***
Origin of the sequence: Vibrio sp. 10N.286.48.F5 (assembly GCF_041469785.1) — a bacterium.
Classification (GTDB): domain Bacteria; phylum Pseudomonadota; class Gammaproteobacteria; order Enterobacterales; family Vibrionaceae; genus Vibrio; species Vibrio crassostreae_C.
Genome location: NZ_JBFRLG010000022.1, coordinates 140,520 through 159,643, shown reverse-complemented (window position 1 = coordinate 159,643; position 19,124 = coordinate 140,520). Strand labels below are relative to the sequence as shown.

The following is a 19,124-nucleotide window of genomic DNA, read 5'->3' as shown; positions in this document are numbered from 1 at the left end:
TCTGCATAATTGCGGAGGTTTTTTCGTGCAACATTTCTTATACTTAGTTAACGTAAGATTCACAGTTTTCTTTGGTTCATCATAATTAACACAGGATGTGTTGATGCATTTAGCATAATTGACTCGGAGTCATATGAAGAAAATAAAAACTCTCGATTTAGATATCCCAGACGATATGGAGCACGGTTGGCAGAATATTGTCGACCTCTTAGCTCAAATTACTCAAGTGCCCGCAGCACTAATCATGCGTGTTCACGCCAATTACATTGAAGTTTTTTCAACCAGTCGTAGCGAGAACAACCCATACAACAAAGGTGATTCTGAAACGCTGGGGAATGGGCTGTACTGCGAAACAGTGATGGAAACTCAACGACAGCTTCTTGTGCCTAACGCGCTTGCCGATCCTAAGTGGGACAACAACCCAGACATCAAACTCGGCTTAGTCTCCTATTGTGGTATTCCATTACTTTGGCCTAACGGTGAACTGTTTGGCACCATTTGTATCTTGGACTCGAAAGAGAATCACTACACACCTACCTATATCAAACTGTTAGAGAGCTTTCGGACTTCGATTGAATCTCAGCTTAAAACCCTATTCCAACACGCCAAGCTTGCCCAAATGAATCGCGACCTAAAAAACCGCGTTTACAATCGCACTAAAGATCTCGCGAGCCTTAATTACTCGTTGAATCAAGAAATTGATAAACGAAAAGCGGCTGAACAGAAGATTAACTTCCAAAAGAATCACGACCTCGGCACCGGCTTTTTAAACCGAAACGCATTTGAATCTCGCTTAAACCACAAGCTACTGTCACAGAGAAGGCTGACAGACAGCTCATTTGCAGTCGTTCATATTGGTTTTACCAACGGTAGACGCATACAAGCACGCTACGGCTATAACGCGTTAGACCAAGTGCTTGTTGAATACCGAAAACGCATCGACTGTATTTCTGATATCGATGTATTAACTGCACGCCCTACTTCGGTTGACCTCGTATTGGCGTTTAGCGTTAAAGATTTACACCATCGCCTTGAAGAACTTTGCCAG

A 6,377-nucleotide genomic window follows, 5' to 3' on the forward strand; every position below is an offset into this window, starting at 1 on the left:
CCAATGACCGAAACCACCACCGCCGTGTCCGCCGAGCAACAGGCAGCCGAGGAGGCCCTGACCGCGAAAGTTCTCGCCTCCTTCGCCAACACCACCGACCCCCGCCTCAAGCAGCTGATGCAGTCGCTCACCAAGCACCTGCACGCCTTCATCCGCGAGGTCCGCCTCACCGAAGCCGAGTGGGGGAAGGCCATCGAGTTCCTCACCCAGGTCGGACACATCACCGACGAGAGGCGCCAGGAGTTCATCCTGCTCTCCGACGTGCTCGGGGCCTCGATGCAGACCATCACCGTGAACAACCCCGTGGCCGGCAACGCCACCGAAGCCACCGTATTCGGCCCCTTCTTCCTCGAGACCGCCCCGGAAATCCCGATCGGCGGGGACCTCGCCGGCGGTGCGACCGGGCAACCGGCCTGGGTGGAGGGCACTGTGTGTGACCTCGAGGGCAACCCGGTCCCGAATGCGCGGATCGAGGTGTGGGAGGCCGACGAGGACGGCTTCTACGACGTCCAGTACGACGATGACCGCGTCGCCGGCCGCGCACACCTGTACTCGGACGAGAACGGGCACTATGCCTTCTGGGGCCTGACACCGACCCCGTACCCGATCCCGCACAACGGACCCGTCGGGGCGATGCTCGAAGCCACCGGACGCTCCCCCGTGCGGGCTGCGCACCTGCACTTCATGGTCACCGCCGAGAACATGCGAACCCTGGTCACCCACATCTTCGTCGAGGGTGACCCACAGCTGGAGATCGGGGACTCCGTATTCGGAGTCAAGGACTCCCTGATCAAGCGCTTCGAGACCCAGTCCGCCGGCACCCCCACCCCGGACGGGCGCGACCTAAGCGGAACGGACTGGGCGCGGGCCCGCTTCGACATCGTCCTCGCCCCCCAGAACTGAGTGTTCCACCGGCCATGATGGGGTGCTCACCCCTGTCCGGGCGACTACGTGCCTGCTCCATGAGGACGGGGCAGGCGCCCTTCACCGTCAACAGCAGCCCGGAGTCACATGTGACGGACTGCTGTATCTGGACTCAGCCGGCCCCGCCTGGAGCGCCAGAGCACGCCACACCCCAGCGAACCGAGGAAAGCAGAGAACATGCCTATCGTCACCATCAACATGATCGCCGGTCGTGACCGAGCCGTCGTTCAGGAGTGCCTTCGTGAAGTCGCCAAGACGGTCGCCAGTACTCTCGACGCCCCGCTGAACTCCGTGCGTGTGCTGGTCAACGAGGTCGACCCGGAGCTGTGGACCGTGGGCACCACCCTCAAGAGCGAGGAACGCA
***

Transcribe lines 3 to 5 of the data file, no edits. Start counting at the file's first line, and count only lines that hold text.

Genome location: NZ_JBFRLG010000022.1, coordinates 140,520 through 159,643, shown reverse-complemented (window position 1 = coordinate 159,643; position 19,124 = coordinate 140,520). Strand labels below are relative to the sequence as shown.

The following is a 19,124-nucleotide window of genomic DNA, read 5'->3' as shown; positions in this document are numbered from 1 at the left end:
TCTGCATAATTGCGGAGGTTTTTTCGTGCAACATTTCTTATACTTAGTTAACGTAAGATTCACAGTTTTCTTTGGTTCATCATAATTAACACAGGATGTGTTGATGCATTTAGCATAATTGACTCGGAGTCATATGAAGAAAATAAAAACTCTCGATTTAGATATCCCAGACGATATGGAGCACGGTTGGCAGAATATTGTCGACCTCTTAGCTCAAATTACTCAAGTGCCCGCAGCACTAATCATGCGTGTTCACGCCAATTACATTGAAGTTTTTTCAACCAGTCGTAGCGAGAACAACCCATACAACAAAGGTGATTCTGAAACGCTGGGGAATGGGCTGTACTGCGAAACAGTGATGGAAACTCAACGACAGCTTCTTGTGCCTAACGCGCTTGCCGATCCTAAGTGGGACAACAACCCAGACATCAAACTCGGCTTAGTCTCCTATTGTGGTATTCCATTACTTTGGCCTAACGGTGAACTGTTTGGCACCATTTGTATCTTGGACTCGAAAGAGAATCACTACACACCTACCTATATCAAACTGTTAGAGAGCTTTCGGACTTCGATTGAATCTCAGCTTAAAACCCTATTCCAACACGCCAAGCTTGCCCAAATGAATCGCGACCTAAAAAACCGCGTTTACAATCGCACTAAAGATCTCGCGAGCCTTAATTACTCGTTGAATCAAGAAATTGATAAACGAAAAGCGGCTGAACAGAAGATTAACTTCCAAAAGAATCACGACCTCGGCACCGGCTTTTTAAACCGAAACGCATTTGAATCTCGCTTAAACCACAAGCTACTGTCACAGAGAAGGCTGACAGACAGCTCATTTGCAGTCGTTCATATTGGTTTTACCAACGGTAGACGCATACAAGCACGCTACGGCTATAACGCGTTAGACCAAGTGCTTGTTGAATACCGAAAACGCATCGACTGTATTTCTGATATCGATGTATTAACTGCACGCCCTACTTCGGTTGACCTCGTATTGGCGTTTAGCGTTAAAGATTTACACCATCGCCTTGAAGAACTTTGCCAG